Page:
CHICAGO— A jury has awarded $14 million to a suburban Chicago woman who said in a lawsuit that she suffered a debilitating stroke after taking the birth control drug Yasmin. Friday's verdict came after a two-week trial in Cook County Circuit Court. A $2.5 million settlement in the same matter was reached a month ago with the hospital, Resurrection Medical Center.» Read More
On the eve of the make-or-break Texas-Ohio primaries for Sen. Hillary Clinton, she remains in first place in at least one "poll." The Center for Responsive Politics has updated its list of top pharmaceuticals/health products-industry money recipients based on the most recent campaign finance reports and the former First Lady edges out Sen. Barack Obama...
When Schering-Plough Chairman and CEO Fred Hassan recently decided to buy another $2 million worth of SGP shares in the wake of the Vytorin study takedown, the company put out a press release.
Recently I've blogged and raised the question in an interview about whether Onyx Pharmaceuticals might be having a tough time finding a new leader. Well, nearly six months since longtime Chairman and CEO Hollings Renton announced his plans to retire this year, the biotech company has filled the spot.
I often get pitched by PR people who want me to do a story on their micro-cap biotech company. And I almost always turn them down. I know that most of the sector toils in the eight and nine digit market value space and that there's a bit of a Catch-22 at work.
According to The Center for Responsive Politics' web site Pfizer Chairman and CEO Jeff Kindler has opened his wallet again for Sen. Hillary Clinton. You can see his latest "give" here. Twice now within the past year Kindler has given the maximum amount ($2,300) an individual can contribute to a candidate.
I always prefer it when pharmaceutical/biotech execs and analysts can break out of their scientific/financial jargon and give good soundbites or quotes. So, among the flurry of research notes I've received over the weekend and this morning on the Genentech Avastin news the award goes to Rodman & Renshaw's Mike King who writes, "The biotech leader has its groove back."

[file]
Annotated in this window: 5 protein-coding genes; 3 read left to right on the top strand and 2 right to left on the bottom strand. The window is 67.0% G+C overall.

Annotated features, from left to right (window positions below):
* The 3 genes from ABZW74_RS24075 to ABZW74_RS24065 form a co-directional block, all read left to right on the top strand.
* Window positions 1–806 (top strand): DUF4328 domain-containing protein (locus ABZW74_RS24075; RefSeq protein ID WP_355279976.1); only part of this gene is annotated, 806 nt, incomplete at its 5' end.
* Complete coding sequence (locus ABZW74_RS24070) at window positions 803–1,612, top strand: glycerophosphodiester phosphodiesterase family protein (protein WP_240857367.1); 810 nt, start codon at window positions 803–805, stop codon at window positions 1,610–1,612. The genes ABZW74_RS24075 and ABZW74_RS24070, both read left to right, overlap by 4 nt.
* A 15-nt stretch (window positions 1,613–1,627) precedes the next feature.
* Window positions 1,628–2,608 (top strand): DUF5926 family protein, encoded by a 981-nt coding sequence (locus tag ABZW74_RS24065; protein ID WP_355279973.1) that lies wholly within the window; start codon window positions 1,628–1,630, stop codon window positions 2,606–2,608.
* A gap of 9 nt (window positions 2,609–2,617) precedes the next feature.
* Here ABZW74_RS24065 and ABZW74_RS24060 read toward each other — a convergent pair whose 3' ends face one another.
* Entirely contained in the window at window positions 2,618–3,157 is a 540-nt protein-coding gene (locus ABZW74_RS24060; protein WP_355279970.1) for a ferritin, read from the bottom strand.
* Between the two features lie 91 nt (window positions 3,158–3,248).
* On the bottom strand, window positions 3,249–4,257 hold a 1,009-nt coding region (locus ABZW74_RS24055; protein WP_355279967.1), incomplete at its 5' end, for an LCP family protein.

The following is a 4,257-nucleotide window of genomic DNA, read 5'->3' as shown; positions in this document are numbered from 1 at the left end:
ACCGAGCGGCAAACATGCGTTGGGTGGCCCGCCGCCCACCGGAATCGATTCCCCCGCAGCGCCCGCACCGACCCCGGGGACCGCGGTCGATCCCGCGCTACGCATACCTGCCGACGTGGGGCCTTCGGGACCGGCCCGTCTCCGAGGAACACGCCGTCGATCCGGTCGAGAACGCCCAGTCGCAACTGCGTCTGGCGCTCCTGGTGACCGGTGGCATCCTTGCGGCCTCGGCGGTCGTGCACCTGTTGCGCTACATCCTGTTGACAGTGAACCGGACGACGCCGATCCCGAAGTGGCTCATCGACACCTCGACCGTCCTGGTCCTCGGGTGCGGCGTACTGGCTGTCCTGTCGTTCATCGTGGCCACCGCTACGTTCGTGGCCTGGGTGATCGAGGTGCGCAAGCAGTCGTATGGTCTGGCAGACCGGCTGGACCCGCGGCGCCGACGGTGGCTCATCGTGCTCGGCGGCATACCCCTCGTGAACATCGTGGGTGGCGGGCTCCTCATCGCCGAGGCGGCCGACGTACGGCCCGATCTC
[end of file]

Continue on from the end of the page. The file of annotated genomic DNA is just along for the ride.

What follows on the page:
Shortly before the closing bell trading in shares of Genentech was halted for news pending. Then, right after the bell the company issued this press release announcing the Food and Drug Administration has granted "accelerated approval" to Genentech's Avastin for use on breast cancer.
As we sit here closely monitoring the wires and waiting for word out of Genentech and/or the FDA about a decision on Avastin for breast cancer, it seemed like as good a time as any to once again post some samples of a flood of recent emails from readers--the good, the bad and the ugly.
The results of the controversial study called "Enhance" of the cholesterol drug Vytorin from Merck and Schering-Plough will not be presented as a prestigious "late breaker" at the upcoming annual meeting of the American College of Cardiology.
Who needs Oscar ballots? Biotech investing wonks/nerds (and I'm not suggesting I am one) might wanna start an office pool about when and what the FDA's decision will be on Genentech's drug Avastin for breast cancer.
The world's biggest drug company is spending chump change to take out a little biotech at a 118 percent premium. Pfizer, which has a cash hoard of more than $20 billion, is plunking down a paltry (for Pfizer, that is) $195 million in cash money to buy Encysive Pharmaceuticals.
Almost exactly one year since Onyx Pharmaceuticals announced positive results of its drug Nexavar for liver cancer and the stock doubled in one day, the biopharmaceutical company is providing an example of the ups and downs of drug development and biotech investing.
Even though I'm off today I, like a lot of folks, couldn't help checking my landline voicemail at work. And much to my surprise one of the messages was from Mark Gottlieb, the Chief Compliance Officer at Visium Asset Mgt. I referred to him in yesterday's post.
Taking an extra day off to extend the long weekend before we go into a very busy period. Possibly a week from today (Friday) Genentech could get word from the Food and Drug Administration on its cancer drug Avastin for breast cancer. The agency could approve it, reject it or delay making a decision.
Early today a press release and headlines were crossing the wires about Dendreon announcing positive test results on its controversial prostate cancer drug, Provenge, at an oncology conference in San Francisco.
This morning we did back-to-back interviews on "Squawk Box" with the author of the New York Magazine article about his experience on the smoking cessation drug Chantix and a Pfizer exec to respond to it. You can watch the segment in the video clip.
Not long after I submitted my last post I got word that the House Energy and Commerce Committee sent a letter today to the four Congressmen who had requested a hearing into the Dendreon/Provenge saga. And the answer is "no." The stock, which had been rallying on heavy volume today, sank when we broke the news on "Closing Bell."
There was a mini-rally and spike in volume in shares of good ol' Dendreon this morning and early afternoon. The run-up occured ahead of CEO Dr. Mitchell Gold's presentation at the BIO CEO conference in New York City at 1:15 ET.
After the closing bell yesterday Genentech popped out a stock-moving press release. The world's most highly-valued biotech announced that its drug Avastin when used in combo with Sanofi-Aventis' chemo drug, Taxotere, helped women with a certain type of aggressive, advanced breast cancer live longer without the disease getting worse.
The current issue (February 18, 2008) of New York Magazine has a story that it teases on the cover above the masthead, "No Smoking Wonder Drug." Below it in drug-label fine print the sub-head is: "Makes quitter talk to potted plants."